The Canyon State Roofing Glossary – Part 1
Working with a Sun City roofer can sometimes be a little confusing because you don’t understand the words that are being used to describe your roof repair or new roof installation. You may also run into the same problem when you start googling information about your roof, and you get lost by the jargon used on the page.
Here at Canyon State Roofing and Consulting in Arizona, we put service first. That means that our Peoria roofers will always answer your questions politely and make sure you have a full understanding of the issue before signing onto the repair or new roof. We’ve also put together this handy glossary to help you better understand the information regarding metal buildings that you may encounter here on our web site:
A truss is a framework consisting of several posts that provides the support for your roof. It also determines the shape of your roof, read more to find out the different shapes. Truss posts that have been damaged may be able to be replaced individually, depending on where they are. Some damage may require replacement of the whole truss, which is an extensive roof repair in Sun City that will require a whole new roof installation.
A joist is a piece of wood or steel that runs parallel to the ceiling to provide support. If you go into your attic, you will see a floor of several joists to which the sheetrock for your ceiling is attached. Sometimes, joists can be damaged by water from a leaking roof. They can become rotted or moldy, and they will require replacing.
A rafter is a beam that extends from the eave to the peak of your roof. Rafters form the top part of a truss, and they provide the base support for the roof.
Pitch refers to the angle of your roof. It is calculated as a ratio that compares the number of inches it rises vertically to every 12 inches it extends horizontally. If a roof rises eight inches for 12 inches of horizontal distances, it is said to have an 8-in-12 pitch. Pitch will determine what type of roofing materials may be used on the roof.
Load refers to the number of pounds per square foot that your roof can safely bear. You must know the load of roofing material to ensure that it can handle the local climate, such as heavy rains or snow drifts. The load of beams and decking is also important to know when choosing heavy roofing materials, such as slate tile.
Tile is a roofing material that can be made of clay, concrete, natural stone, slate and more.
A flat roof is one that has no pitch. It does not rise vertically. Therefore, it does not rely on gravity to eliminate water, and special materials and measures must be used to prevent water from accumulating on the roof.
Foam is a popular roofing type for flat roofs. The polyurethane foam is sprayed on as a liquid, and it hardens when it dries. The surface does not have any cracks or openings in which to allow water, so it provides superior protection for flat roofs.
Shingle is another popular choice for roofing material. Shingle is in the shape of a flat sheet with tabs, and it is often made of asphalt and other synthetic materials. It is relatively affordable and has a healthy life span, which is what makes it a common choice for residential roofs.
Flashing refers to thin pieces of waterproof material that are used around items that intersect the roof, such as a chimney or vent. Flashing seals the roof between the item and the other roofing material, such as the tile or shingle.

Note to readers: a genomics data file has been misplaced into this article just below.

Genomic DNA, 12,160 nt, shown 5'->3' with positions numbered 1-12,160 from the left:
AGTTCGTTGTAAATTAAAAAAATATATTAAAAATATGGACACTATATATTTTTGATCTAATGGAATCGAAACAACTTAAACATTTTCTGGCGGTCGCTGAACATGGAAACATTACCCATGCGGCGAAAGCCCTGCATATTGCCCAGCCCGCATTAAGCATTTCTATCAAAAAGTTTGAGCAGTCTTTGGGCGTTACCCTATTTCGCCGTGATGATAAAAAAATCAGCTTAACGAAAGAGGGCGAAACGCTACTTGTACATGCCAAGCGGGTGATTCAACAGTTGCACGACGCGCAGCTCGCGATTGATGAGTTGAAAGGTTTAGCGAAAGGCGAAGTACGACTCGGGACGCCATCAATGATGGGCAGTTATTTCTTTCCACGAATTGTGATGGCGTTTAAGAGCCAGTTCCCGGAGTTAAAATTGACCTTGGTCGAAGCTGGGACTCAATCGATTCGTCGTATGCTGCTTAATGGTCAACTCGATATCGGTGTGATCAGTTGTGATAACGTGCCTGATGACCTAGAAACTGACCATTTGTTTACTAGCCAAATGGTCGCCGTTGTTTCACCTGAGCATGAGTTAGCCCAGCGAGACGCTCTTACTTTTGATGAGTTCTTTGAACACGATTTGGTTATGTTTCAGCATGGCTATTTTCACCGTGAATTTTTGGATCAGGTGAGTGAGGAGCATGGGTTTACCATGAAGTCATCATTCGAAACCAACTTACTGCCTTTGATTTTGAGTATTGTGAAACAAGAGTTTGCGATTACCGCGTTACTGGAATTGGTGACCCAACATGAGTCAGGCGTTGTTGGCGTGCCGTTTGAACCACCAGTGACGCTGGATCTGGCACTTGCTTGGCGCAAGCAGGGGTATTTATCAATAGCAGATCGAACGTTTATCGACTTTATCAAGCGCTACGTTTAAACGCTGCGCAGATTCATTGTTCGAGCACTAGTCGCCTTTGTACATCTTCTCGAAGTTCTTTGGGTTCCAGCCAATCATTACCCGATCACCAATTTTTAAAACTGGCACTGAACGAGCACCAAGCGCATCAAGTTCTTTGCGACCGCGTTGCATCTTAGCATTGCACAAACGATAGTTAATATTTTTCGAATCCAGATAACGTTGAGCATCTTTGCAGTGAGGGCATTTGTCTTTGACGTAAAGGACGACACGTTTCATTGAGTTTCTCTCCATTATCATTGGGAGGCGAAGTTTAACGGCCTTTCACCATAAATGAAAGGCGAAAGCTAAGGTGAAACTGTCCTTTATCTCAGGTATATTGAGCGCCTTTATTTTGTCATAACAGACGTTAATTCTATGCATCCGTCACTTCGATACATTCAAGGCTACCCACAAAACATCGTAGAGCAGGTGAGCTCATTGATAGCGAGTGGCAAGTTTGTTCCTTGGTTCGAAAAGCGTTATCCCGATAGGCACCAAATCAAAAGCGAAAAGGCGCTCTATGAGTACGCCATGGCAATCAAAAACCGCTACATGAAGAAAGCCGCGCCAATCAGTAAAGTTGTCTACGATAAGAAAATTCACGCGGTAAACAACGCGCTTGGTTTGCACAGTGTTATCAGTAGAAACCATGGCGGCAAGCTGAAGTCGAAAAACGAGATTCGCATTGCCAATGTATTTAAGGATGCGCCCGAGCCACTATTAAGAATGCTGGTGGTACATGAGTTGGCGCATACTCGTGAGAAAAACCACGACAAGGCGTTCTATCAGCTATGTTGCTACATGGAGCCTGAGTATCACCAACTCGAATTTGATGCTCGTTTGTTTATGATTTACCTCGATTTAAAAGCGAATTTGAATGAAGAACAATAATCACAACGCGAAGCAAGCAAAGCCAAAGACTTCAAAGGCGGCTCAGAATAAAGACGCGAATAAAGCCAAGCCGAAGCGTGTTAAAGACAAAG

Shear force refers a force pushing against one part of an item in one direction. In roofing, this most often occurs at the footing of a truss, where a diagonal beam is pushing down on a horizontal beam. The force can create shear stress, which can bend the beam and weaken it.
Underlayment is the first layer of roofing on the wood backing. It provides waterproofing in case leaks occur in the shingle or tile.
Felt is what roofers commonly refer to when they discuss underlayment. The felt paper, or roofing felt, also protects the roof while the shingle or tile is still being installed, and it provides roofers more even footing while they are completing a new roof installation.
Backing, also known as substrate, is the wooden “floor” under your roofing materials. The wood is nailed to the rafters, and it comes just before the underlayment.
Membrane is usually made from rubber, bitumen or thermoplastic (such as PVC). It is designed to move water off a flat roof and to prevent leaks.
Slope is another way that roofers refer to pitch.
A cat claw is the pronged end of a pry bar that is used to remove nails from the roof.
A nail gun uses compressed air to drive nails into wood and other materials. Roofers use a nail gun instead of a hammer to increase precision and to work more quickly.
An air compressor is used to power a nail gun or staple gun. Compressed air is released to apply force to the nail or staple, which then “shoots” it out quickly and into the material that the gun is pressed up against.
A pancake compressor is a smaller air compressor that is used for small jobs, such as a roof repair. The compressor is lighter and more portable since it contains a smaller volume of compressed air. It is referred to as a pancake compressor because it has a low, wide profile like a pancake. You may hear other terms used by your roofer during your inspection or consultation. If you are ever confused, just ask! Our friendly professionals will help you understand everything needed to get the best roof for your property. Or call us in Arizona to learn more.
4809 E. Thistle Landing, #100
Phoenix, AZ 85044
Office: (602) 400-1635